By Dan McGowan
He hasn’t formally announced his plans for 2014, but Cumberland Mayor Dan McKee said he is still strongly considering becoming the first candidate to enter the lieutenant governor’s race.
“I continue to be focused on Cumberland issues like pension, OPEB, bond ratings, schools, etc., but I understand that state policy impacts our communities and see the lieutenant governor’s position as a spot that is positioned to influence policy that will positively impact our public schools, the fiscal health of our communities and Rhode Island’s business climate,” McKee told WPRI.com Monday.
McKee’s comments came following the launch of “Mayor’s for Marriage Equality,” a new coalition that supports legislation that would make Rhode Island the final state in the New England to allow gay and lesbian couples to wed. The mayor said he is particularly interested in addressing the state’s stalled economy, which has limped out of the recession to post one of the highest unemployment rates in the country.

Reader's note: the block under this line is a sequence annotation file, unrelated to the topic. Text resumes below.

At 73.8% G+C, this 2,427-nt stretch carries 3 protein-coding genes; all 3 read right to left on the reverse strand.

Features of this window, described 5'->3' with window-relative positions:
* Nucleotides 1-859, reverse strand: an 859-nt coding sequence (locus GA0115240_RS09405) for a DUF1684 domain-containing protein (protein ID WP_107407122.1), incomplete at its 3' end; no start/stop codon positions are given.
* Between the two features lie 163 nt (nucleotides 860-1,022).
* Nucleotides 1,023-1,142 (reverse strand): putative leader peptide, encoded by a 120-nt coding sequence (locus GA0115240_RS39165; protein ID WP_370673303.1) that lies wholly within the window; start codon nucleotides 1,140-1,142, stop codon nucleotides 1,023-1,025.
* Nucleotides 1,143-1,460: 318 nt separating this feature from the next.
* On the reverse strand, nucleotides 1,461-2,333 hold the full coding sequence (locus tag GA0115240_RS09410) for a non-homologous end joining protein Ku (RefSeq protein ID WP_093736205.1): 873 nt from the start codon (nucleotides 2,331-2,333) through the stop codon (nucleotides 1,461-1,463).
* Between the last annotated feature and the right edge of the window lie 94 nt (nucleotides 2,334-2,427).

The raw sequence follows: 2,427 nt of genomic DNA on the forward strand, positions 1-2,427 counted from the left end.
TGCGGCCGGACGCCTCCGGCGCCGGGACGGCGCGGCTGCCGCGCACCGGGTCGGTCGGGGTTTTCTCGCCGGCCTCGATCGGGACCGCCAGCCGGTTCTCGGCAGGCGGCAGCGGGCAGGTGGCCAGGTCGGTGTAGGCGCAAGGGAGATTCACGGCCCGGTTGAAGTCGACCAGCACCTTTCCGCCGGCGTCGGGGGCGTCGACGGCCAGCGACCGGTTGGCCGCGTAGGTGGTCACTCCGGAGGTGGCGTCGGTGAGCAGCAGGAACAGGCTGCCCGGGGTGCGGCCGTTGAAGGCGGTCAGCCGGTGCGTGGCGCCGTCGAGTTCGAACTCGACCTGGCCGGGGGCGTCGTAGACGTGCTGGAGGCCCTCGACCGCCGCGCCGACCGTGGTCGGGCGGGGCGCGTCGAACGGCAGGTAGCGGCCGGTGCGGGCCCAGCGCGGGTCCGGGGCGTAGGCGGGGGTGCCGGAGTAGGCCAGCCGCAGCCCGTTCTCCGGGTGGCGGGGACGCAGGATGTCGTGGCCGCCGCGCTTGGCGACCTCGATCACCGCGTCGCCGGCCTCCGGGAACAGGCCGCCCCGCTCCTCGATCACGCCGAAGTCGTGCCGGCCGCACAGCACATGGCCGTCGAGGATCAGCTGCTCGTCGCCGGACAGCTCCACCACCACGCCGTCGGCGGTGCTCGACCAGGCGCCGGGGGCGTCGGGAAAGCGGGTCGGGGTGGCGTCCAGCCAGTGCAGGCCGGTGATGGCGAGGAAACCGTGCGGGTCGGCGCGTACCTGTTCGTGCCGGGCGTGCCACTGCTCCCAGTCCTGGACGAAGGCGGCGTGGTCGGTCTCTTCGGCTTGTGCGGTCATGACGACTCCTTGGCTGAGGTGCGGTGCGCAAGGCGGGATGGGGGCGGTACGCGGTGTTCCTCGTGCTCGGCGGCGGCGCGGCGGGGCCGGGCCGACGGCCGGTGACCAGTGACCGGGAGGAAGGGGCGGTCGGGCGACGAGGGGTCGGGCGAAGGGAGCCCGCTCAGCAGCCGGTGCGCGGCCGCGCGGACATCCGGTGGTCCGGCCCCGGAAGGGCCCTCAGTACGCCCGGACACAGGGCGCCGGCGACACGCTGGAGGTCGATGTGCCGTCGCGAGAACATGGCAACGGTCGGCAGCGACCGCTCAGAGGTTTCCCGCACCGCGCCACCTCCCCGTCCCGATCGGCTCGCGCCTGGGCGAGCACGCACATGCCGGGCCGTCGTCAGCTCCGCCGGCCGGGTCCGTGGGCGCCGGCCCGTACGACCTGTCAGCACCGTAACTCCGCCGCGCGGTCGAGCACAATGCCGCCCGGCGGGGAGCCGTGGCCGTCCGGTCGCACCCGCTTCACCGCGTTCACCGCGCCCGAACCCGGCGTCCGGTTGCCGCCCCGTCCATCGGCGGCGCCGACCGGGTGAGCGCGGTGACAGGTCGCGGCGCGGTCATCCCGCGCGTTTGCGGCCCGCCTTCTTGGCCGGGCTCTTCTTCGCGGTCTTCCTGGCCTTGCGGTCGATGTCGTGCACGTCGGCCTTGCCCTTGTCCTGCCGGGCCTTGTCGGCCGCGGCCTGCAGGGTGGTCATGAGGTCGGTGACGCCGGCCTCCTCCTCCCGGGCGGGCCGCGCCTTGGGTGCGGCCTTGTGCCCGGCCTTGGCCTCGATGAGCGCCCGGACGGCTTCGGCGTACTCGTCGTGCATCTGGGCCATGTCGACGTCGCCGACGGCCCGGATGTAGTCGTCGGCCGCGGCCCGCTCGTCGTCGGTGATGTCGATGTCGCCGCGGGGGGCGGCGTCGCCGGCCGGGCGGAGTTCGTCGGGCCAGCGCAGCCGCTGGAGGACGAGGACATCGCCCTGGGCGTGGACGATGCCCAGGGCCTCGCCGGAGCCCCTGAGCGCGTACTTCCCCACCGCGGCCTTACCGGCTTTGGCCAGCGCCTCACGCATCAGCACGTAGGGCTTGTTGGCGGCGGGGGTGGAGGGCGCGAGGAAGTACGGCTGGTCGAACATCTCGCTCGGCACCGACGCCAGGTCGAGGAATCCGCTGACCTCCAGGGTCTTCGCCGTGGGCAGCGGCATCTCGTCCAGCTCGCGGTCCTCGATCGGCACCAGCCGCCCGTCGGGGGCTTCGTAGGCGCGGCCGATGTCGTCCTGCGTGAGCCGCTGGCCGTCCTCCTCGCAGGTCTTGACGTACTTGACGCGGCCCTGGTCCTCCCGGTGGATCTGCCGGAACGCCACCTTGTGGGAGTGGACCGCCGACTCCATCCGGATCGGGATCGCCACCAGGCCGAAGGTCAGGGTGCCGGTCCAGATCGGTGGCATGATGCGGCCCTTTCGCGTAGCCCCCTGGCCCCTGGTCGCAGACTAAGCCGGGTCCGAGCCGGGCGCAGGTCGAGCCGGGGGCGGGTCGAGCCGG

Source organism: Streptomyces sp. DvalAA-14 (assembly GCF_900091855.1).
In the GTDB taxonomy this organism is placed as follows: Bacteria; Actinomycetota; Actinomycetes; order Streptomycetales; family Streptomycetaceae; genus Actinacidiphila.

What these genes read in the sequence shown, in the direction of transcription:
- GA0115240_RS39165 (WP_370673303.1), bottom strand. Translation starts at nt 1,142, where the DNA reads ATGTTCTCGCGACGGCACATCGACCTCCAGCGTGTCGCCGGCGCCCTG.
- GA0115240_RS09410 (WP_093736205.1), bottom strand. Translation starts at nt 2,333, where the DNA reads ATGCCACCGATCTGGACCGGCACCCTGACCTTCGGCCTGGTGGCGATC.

McKee, who had just over $63,000 in his campaign war chest as of Dec. 2012, has made a name for himself in the state as an education leader, serving as chairman of Rhode Island Mayoral Academies. Despite his Wikipedia page, McKee said Blackstone Valley Prep, which serves students from Central Falls, Cumberland, Lincoln and Pawtucket, has outperformed traditional public schools on state standardized tests.
But McKee’s outspoken support for education reform—he supports the NECAP graduation requirement— means he’ll almost certainly have a union-backed opponent in a Democratic primary. To date, term-limited Secretary of State Ralph Mollis is the only other Democrat to have expressed interest in running for the office.